Harvard’s Dean Farris had the meet every SwimSwam commenter has dreamed about at the NCAA Championships. So, how fast will he swim this summer?
Champion’s Mojo podcast welcomes Gold Medal Mel Stewart to discuss swimming media and how successful habits net results.
The story of this year’s NCAA championships was the performance of Cal’s sophomores.
It’s a tale of two classes for the men: the current junior class has been pretty lackluster, especially among our top-20 ranked recruits. But the current sophomores, led by #1 recruit Ryan Hoffer of Cal, have been outstanding through two years.
Success on college swimming’s most visible stage is opening up new possibilities for Harvard.
The Cal men, for the first time in program history, had an A finalist in every swimming event at the 2019 NCAA Championships.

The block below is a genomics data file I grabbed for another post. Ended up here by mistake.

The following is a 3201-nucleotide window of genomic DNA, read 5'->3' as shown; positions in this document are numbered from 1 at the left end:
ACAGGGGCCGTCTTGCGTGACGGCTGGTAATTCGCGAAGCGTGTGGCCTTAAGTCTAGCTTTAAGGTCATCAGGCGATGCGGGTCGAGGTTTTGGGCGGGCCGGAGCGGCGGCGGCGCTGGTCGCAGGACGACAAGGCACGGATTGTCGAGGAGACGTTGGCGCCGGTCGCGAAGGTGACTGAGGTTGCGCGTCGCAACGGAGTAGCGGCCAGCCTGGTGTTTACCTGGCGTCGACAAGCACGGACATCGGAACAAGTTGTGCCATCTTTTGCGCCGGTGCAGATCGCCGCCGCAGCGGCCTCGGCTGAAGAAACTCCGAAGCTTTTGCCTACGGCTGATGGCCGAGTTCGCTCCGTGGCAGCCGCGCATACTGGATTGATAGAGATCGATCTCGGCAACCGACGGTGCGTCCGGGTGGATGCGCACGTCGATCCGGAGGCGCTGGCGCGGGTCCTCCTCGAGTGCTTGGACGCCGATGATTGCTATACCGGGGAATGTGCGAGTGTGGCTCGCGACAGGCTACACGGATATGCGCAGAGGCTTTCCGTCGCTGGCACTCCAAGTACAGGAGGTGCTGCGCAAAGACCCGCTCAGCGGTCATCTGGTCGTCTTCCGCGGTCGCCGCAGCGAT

After winning their first NCAA team title since 2014, the Cal Bears moved up in the all-time rankings for the total team championships won.
After spending the entire year tracking and projecting the men’s NCAA Championships, it’s time to look back at how our Power Ranks held up. Spoiler alert: it’s not great, thanks to major overperformers like Harvard and Ohio State.
Five more Texas pool records were broken on the final day of the 2019 Men’s NCAA Championships, leaving only four records untouched after the four days of competition.
THIS IS AN APRIL 1st, APRIL FOOLS POST.
We’re back with swimming’s TopTenTweets!
On top of that, the last time Harvard cracked the top 10 itself was in 1963 when they finished 10th.
Harvard’s Dean Farris showed his incredible closing speed, torching his way home in 21.38 to go 40.80, the #3 swim of all-time
The highlight might be the 200 breast, where 200 IM/200 free champ Andrew Seliskar goes up against 100 breast champ (and defending 200 breast champ) Ian Finnerty of Indiana.
Night 4 at defied expectations. There was only one place in the top 4 in any of the 5 individual events that was picked correctly by more than 50% of entries